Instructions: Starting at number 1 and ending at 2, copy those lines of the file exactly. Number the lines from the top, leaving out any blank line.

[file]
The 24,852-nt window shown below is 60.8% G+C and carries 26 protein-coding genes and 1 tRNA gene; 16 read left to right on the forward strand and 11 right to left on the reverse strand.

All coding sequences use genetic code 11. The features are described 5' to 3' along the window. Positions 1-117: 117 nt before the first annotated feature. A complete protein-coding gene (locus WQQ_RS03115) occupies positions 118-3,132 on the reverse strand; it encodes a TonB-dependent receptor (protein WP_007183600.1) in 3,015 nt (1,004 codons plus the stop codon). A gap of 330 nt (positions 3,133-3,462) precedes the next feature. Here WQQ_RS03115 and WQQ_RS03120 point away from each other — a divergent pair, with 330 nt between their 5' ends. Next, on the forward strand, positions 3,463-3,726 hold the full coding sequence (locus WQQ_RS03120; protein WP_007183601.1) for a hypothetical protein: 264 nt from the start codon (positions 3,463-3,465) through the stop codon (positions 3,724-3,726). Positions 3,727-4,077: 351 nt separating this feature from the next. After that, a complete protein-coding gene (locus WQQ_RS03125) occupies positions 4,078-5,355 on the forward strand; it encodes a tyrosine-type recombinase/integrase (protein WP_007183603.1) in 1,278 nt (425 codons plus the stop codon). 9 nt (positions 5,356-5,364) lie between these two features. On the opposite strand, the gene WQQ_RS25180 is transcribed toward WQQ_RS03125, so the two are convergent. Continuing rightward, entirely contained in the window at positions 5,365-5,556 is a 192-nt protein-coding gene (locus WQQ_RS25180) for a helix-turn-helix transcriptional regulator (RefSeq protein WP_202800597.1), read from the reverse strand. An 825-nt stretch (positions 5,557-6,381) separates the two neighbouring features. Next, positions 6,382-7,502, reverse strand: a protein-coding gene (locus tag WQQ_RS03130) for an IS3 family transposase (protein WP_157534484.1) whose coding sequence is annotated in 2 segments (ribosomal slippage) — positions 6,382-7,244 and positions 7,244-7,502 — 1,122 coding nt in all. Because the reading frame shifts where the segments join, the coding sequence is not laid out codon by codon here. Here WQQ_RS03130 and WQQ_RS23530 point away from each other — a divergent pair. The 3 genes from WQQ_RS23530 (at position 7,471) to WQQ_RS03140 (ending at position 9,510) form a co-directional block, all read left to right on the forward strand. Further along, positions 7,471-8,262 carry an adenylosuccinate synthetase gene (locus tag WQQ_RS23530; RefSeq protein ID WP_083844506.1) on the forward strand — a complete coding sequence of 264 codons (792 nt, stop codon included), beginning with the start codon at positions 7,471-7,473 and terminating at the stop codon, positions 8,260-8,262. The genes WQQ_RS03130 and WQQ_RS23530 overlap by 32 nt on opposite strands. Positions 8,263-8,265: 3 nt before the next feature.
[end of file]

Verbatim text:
The 24,852-nt window shown below is 60.8% G+C and carries 26 protein-coding genes and 1 tRNA gene; 16 read left to right on the forward strand and 11 right to left on the reverse strand.

All coding sequences use genetic code 11. The features are described 5' to 3' along the window. Positions 1-117: 117 nt before the first annotated feature. A complete protein-coding gene (locus WQQ_RS03115) occupies positions 118-3,132 on the reverse strand; it encodes a TonB-dependent receptor (protein WP_007183600.1) in 3,015 nt (1,004 codons plus the stop codon). A gap of 330 nt (positions 3,133-3,462) precedes the next feature. Here WQQ_RS03115 and WQQ_RS03120 point away from each other — a divergent pair, with 330 nt between their 5' ends. Next, on the forward strand, positions 3,463-3,726 hold the full coding sequence (locus WQQ_RS03120; protein WP_007183601.1) for a hypothetical protein: 264 nt from the start codon (positions 3,463-3,465) through the stop codon (positions 3,724-3,726). Positions 3,727-4,077: 351 nt separating this feature from the next. After that, a complete protein-coding gene (locus WQQ_RS03125) occupies positions 4,078-5,355 on the forward strand; it encodes a tyrosine-type recombinase/integrase (protein WP_007183603.1) in 1,278 nt (425 codons plus the stop codon). 9 nt (positions 5,356-5,364) lie between these two features. On the opposite strand, the gene WQQ_RS25180 is transcribed toward WQQ_RS03125, so the two are convergent. Continuing rightward, entirely contained in the window at positions 5,365-5,556 is a 192-nt protein-coding gene (locus WQQ_RS25180) for a helix-turn-helix transcriptional regulator (RefSeq protein WP_202800597.1), read from the reverse strand. An 825-nt stretch (positions 5,557-6,381) separates the two neighbouring features. Next, positions 6,382-7,502, reverse strand: a protein-coding gene (locus tag WQQ_RS03130) for an IS3 family transposase (protein WP_157534484.1) whose coding sequence is annotated in 2 segments (ribosomal slippage) — positions 6,382-7,244 and positions 7,244-7,502 — 1,122 coding nt in all. Because the reading frame shifts where the segments join, the coding sequence is not laid out codon by codon here. Here WQQ_RS03130 and WQQ_RS23530 point away from each other — a divergent pair. The 3 genes from WQQ_RS23530 (at position 7,471) to WQQ_RS03140 (ending at position 9,510) form a co-directional block, all read left to right on the forward strand. Further along, positions 7,471-8,262 carry an adenylosuccinate synthetase gene (locus tag WQQ_RS23530; RefSeq protein ID WP_083844506.1) on the forward strand — a complete coding sequence of 264 codons (792 nt, stop codon included), beginning with the start codon at positions 7,471-7,473 and terminating at the stop codon, positions 8,260-8,262. The genes WQQ_RS03130 and WQQ_RS23530 overlap by 32 nt on opposite strands. Positions 8,263-8,265: 3 nt before the next feature.